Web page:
The MX Book of New Sherlock Holmes Stories Part XVI: Whatever Remains Must Be the Truth (1881-1890)
The tales continue…
My thanks go out to Steve and Timi at MX Publishing for my copy of this book. Long may Sherlock Holmes and Undershaw House live and prosper!
Volume XVI of this amazing series contains sixteen short works of Sherlock Holmes fiction by some of the best writers it has ever been my pleasure to come to know. Hopefully, the few words I say about each story will whet the reader's appetite without spoiling the story. So onward to this selection of tantalizing tales!
After the usual introductory essays, the book proper begins with a poem by Josh Pachter, using data from The Hound of the Baskervilles.
- Derrick Belanger opens the book with “The Wylington Lake Monster.” Watson is asked by a friend to visit at Wylington Lake where he runs steamer tours. Then one of his neighbors is killed by a water creature called an “eachy.” You have a real winner here, Derrick! Excellent!
- Mark Sonn is next, with “The Juju Men of Richmond.” Watson is consulted on a man who is apparently dead—yet he has a pulse and is breathing! The story is a complex mystery and I am not sure the ending is as good as the beginning. It starts off with a very clever trick, but the ending is rather dull.
- Tracy Revels is up next with “The Adventure of the Headless Lady.” A woman seeks help to prevent a woman from murdering her husband, but the woman in question has been dead 600 years! A stirring accomplishment. Well done!
- Kevin Thornton is next with “Angelus Domini Nuntiavit (The Angel of the Lord Declared.) A nun comes to Holmes concerned about her brother who seems under the spell of a lady companion. It grows on you.
- Andrew Bryant is next with “The Blue Lady of Dunraven.” The Blue Lady seems to be the legendary ghost of Dunraven Castle. Not bad at all.
- Josh Anderson and David Friend are next with “The Adventure of the Ghoulish Grenadier.” A man is haunted by his dead brother! It unfortunately is a bit predictable, but still good.
- Brenda Seabrooke is up next with “The Curse of Barcombe Beach.” Two men in a row fall down a flight of stairs to their death and a third barely avoids it. An interesting investigation!
- David Marcum is next with “The Affair of the Regressive Man.” A man living backwards in time? This is not your usual good work, David. Something about it does not work as a Holmes story sticking to canon.
- IA Watson is next with “The Adventure of the Giant’s Wife.” Holmes is consulted on a suspected murder connected to the excavation of an ancient English barrow. I always love IA Watson’s research and footnotes.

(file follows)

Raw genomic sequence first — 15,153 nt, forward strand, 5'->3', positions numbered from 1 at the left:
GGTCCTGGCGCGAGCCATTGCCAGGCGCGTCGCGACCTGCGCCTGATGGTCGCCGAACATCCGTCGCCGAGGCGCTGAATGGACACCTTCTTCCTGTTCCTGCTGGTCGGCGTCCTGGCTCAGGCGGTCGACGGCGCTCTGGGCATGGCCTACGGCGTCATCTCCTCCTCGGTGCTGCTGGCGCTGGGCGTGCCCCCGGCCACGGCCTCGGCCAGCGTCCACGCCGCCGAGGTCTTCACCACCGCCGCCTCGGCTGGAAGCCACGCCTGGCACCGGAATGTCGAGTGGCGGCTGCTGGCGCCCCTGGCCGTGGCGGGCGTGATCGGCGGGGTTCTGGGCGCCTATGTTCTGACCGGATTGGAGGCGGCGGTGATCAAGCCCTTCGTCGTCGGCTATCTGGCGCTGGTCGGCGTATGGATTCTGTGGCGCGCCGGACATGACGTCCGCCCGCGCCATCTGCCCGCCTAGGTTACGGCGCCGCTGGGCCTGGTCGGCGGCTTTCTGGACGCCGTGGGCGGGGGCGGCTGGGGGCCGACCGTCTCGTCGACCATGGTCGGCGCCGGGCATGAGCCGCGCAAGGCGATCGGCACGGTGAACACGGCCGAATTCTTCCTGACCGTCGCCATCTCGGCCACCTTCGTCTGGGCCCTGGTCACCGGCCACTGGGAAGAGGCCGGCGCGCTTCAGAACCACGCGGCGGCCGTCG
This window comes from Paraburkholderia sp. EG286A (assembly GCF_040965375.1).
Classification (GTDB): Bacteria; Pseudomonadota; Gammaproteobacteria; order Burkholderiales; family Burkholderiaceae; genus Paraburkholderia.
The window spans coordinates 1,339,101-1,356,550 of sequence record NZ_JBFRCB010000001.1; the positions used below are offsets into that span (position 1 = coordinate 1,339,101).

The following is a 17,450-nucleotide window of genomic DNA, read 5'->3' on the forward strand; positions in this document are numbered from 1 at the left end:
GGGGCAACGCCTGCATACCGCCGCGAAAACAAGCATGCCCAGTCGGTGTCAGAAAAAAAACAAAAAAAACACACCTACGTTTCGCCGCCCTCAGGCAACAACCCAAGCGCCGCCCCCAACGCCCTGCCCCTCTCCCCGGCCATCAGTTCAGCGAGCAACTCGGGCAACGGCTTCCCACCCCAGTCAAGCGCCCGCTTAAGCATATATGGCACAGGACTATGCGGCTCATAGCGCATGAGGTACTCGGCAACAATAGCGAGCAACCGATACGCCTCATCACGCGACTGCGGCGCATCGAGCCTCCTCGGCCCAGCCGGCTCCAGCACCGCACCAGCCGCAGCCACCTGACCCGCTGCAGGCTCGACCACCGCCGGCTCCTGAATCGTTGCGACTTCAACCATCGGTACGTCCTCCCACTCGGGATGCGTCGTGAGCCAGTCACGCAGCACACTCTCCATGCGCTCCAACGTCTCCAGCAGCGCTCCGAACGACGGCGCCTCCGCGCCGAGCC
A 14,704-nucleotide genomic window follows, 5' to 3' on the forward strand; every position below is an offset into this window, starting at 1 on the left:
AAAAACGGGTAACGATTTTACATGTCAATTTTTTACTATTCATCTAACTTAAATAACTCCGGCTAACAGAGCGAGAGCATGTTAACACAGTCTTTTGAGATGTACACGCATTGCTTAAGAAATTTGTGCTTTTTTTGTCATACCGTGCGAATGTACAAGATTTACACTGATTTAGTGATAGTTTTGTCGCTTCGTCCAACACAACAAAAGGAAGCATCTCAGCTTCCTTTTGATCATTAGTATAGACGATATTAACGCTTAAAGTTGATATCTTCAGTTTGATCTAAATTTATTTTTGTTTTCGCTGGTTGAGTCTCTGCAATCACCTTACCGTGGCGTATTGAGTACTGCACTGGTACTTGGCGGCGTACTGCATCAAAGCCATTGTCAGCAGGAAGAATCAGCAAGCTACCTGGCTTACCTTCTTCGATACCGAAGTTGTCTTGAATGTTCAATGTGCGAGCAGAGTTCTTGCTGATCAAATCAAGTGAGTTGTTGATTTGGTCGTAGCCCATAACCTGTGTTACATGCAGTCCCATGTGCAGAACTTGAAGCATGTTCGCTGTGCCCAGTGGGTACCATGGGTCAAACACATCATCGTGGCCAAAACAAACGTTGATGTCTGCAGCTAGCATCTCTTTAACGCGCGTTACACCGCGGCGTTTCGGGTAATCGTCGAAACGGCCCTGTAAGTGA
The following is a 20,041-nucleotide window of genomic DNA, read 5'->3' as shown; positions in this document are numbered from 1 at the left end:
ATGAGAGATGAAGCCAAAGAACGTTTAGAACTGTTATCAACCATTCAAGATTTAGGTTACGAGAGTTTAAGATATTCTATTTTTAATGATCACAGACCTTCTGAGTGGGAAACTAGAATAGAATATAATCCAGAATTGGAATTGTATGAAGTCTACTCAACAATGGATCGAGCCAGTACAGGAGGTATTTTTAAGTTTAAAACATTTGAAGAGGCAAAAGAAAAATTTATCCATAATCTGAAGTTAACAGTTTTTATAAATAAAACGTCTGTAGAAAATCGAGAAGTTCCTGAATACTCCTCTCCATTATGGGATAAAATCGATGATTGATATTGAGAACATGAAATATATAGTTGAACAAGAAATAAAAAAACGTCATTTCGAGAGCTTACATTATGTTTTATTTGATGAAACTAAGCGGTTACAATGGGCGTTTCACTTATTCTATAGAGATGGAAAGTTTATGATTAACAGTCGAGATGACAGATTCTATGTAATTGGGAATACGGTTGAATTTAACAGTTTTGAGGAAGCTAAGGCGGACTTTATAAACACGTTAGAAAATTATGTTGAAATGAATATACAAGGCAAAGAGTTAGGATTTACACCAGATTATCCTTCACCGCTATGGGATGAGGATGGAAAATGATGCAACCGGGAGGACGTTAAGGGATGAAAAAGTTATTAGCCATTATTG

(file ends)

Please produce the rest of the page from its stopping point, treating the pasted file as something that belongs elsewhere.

- Arthur Hall is up next with “The Adventure of Miss Anna Truegrace.” Watson brings Holmes a client who is a self-proclaimed “visionary” what would today be called a psychic. She says she has had visions of being murdered by her brother. So with Holmes’ views on the supernatural, what keeps him on this case? Not bad at all.
- Tim Gambrell is next with “The Haunting of Bottomly’s Grandmother.” Constable Bottomly’s grandmother, something of a disreputable woman, has died and is now haunting her creditors! I do not think you will see this one coming! Terrific! Best in book as far as I am concerned!
- Shane Simmons is up next with “The Adventure of the Intrusive Spirit.” A case about the ghost of a five-year-old girl, written by Wiggins, not Watson. The story is surprisingly good for one where Watson is not the author.
- Bob Bishop is next with “The Paddington Poltergeist.” A friend of Mary Watson is haunted by a poltergeist. It is so-so.
- Mark Mower is next with “The Spectral Pterosaur.” An Inspector Maddocks brings the case to 221B, where he dies. The story is iffy, but the mystery of the Inspector’s death is solid.
- Kevin Jones is up next with “The Weird of Caxton.” The story deals with a family curse concerning a wolf. A little predictable, I thought.
- Jayantika Ganguly ends the volume with “The Adventure of the Obsessive Ghost.” An old army friend of Watson’s, Captain Morgan, asks for help with a haunted estate in Scotland. It is OK.
I find it awesome that this series has reached sixteen volumes with more in sight and no plans to stop! The stories in this volume ran the gambit from excellent to so-so to the ones I did not really like. But I cannot see giving these volumes anything less than four stars out of five.
Quoth the Raven…